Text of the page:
Global short and leveraged exchange-traded products assets rose by USD6.8bn (15 per cent) in the first six months of 2013 to USD50.9bn.
As a result of this increased usage and interest in S&L ETPs, Boost recently launched 16 new equity S&L ETPs, taking its platform to 36 ETPs. The new launch included the world’s first FTSE 250 S&L ETPs, Europe’s first S&L Japanese equity ETPs tracking the TOPIX index, plus additional leverage factors (-1x, -2x and +2x) for Boost’s most popular products which include FTSE 100 and gold.
Of the USD50.9bn of AUM currently held by S&L ETPs globally:
· USD35.4bn is held in S&L equity ETPs. In June, S&L equity investors increased long positions and reduced short positions, reversing a trend from the first five months of 2013 and resulting in notional net long flows of USD4.1bn in June.
· USD4.1bn of AUM is held in S&L equity ETPs tracking Europe or European countries of which 54 per cent is held in short equity ETPs. During June, all the major European equity indices covered experienced increasing net long positions.
· USD9.2bn is held in S&L fixed income ETPs, of which 98 per cent is held in short fixed income ETPs which is consistent with a strong expectation of rising interest rates.
· USD3.9bn is held in S&L commodity ETPs, of which 51 per cent is held in long commodity ETCs and 49 per cent is held in short commodity ETCs. Investors are currently bullish on gold, silver and natural gas, and bearish on oil.
On-exchange traded volumes for S&L ETPs have also increased this year. Increasing from USD114bn to USD195bn per month, representing a 71 per cent increase. S&L ETPs traded an amount equal to 3.8x their total AUM each month on average. 3x ETPs are being held for approximately 3 days, 2x ETPs for 10 days and -1x ETPs for 15 days suggesting that investors are using S&L ETPs for short-term and tactical trading.
Investors are increasing their use of S&L ETPs for a variety of reasons. There is wider product availability, greater product knowledge from improved educational resources and increased demand for hedging tools and leveraged instruments due to current market conditions. There is also a move towards independent, transparent and exchange traded instruments such as ETFs and ETPs.
As a result of this increased usage and interest in S&L ETPs, Boost recently launched a monthly Global Short & Leverage ETF / ETP Report and a Short & Leverage ETF / ETP Advisor Tool Kit.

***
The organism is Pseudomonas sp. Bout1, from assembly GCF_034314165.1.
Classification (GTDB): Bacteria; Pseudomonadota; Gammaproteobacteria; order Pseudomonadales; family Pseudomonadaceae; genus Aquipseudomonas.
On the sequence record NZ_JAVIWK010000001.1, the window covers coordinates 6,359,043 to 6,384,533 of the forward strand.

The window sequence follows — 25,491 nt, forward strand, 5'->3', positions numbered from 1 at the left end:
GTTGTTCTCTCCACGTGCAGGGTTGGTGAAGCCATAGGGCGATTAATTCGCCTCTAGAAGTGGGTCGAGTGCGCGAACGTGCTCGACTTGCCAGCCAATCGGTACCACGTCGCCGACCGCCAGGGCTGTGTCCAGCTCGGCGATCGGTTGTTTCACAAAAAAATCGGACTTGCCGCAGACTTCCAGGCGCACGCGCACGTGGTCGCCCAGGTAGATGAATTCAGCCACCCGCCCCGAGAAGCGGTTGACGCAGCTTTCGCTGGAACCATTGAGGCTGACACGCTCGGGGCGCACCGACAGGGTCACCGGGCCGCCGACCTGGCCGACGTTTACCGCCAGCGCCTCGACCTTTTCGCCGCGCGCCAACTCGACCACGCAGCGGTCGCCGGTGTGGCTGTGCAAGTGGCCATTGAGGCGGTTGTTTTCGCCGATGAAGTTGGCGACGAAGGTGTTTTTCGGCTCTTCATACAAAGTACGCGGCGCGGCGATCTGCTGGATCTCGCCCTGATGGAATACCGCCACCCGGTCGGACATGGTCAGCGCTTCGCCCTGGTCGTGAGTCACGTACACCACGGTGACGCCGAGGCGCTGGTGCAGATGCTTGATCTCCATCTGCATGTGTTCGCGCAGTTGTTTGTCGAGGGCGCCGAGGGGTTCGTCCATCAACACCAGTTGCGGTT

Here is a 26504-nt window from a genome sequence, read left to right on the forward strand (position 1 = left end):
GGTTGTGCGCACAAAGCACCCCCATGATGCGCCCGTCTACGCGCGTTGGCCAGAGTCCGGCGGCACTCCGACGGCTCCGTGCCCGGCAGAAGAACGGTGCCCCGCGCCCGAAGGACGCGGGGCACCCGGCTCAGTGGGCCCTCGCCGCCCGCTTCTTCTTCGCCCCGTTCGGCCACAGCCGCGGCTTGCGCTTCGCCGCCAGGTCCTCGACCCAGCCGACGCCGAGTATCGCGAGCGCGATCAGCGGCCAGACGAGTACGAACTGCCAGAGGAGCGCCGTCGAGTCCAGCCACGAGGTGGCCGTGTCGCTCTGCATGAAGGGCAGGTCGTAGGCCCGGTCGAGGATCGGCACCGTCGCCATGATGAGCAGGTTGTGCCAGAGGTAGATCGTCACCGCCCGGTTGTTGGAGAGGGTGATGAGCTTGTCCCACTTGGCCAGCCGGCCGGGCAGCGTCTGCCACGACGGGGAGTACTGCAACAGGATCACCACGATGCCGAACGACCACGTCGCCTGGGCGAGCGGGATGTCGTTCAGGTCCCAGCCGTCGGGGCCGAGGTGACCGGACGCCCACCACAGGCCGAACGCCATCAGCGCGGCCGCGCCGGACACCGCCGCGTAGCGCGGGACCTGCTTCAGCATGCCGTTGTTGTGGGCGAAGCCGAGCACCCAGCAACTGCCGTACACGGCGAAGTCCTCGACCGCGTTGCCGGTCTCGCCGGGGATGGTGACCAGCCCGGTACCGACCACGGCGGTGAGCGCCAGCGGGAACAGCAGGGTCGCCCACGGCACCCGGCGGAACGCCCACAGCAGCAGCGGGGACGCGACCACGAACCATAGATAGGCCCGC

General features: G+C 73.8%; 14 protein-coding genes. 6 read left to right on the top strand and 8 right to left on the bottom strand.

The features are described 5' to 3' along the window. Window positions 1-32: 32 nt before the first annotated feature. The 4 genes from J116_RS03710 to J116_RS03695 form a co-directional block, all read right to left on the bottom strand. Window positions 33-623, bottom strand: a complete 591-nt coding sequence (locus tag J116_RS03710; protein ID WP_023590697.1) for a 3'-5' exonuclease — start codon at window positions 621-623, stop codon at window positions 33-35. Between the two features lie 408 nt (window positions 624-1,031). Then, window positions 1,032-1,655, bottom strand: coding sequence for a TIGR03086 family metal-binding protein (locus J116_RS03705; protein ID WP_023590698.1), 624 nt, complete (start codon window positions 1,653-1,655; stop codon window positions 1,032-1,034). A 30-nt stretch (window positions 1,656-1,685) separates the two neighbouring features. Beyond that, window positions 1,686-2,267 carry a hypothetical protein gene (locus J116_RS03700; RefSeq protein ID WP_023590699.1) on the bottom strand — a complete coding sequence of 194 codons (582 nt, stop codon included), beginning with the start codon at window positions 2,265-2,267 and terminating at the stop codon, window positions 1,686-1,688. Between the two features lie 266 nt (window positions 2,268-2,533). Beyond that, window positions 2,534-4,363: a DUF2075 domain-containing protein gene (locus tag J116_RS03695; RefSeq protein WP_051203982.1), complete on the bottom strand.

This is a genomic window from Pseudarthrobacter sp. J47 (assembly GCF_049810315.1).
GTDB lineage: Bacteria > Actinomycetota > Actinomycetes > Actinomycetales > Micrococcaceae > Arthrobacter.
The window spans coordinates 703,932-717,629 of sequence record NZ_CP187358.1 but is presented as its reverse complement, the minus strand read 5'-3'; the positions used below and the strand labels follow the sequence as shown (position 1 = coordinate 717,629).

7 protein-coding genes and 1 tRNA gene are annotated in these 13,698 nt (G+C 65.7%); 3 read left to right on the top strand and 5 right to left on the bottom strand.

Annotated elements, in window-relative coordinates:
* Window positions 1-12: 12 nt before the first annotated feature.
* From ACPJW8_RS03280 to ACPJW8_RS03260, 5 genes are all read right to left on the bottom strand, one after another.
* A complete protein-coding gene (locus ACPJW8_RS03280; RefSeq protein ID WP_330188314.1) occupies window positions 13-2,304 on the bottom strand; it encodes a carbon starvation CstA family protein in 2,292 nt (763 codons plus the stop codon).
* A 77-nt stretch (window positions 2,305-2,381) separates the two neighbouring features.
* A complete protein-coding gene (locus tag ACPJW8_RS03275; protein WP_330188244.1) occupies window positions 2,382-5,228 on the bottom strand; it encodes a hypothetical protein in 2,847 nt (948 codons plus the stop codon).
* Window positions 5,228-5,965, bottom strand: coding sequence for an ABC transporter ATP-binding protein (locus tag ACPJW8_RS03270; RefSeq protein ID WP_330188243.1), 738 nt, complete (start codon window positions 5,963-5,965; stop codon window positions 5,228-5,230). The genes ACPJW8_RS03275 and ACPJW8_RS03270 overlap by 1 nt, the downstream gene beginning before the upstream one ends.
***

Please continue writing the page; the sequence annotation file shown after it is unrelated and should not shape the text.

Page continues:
Amid flat and low-return markets, Boost ETP also launched a platform of 3x Short and 3x Leverage equity ETPs and ETCs (exchange-traded commodities). The platform enables investors to gain leverage exposure to rising or falling markets in order to hedge their portfolios or magnify returns. Additionally, Boost ETPs allow investors to execute a wide range of investment strategies. For example, using short ETPs to profit from falling prices or protect existing positions, using a long and short ETFs/ETP as part of a pairs trade, or using leverage to invest the remaining capital in other assets.
Nik Bienkowski, co-chief executive of Boost ETP, says: “During June, short and leverage equity ETP investors became bullish on equities, reversing the trend of increasing short positions for the first five months of 2013. Fixed income investors increased net short positions, consistent with an expected rise in interest rates.
“Leveraged Japanese equity ETPs were again extremely popular as one of this year’s hottest trades continued unabated. As a result of this demand and also due to the bull run in equity positions, Boost this week launched Europe’s first short and leveraged TOPIX ETPs allowing investors to go 2x long or 1x short Japanese equities.
“Demand for S&L ETPs is continuing at a rapid pace in 2013, with global AUM in short and leverage ETPs reaching USD51bn up USD6.8bn this year, with volumes also increasing 70 per cent in 2013 to USD195bn in June. 57 per cent of global short and leverage ETPs assets are currently short, indicating that investors are commonly using short ETPs to hedge portfolios or take a view on a negative conviction.”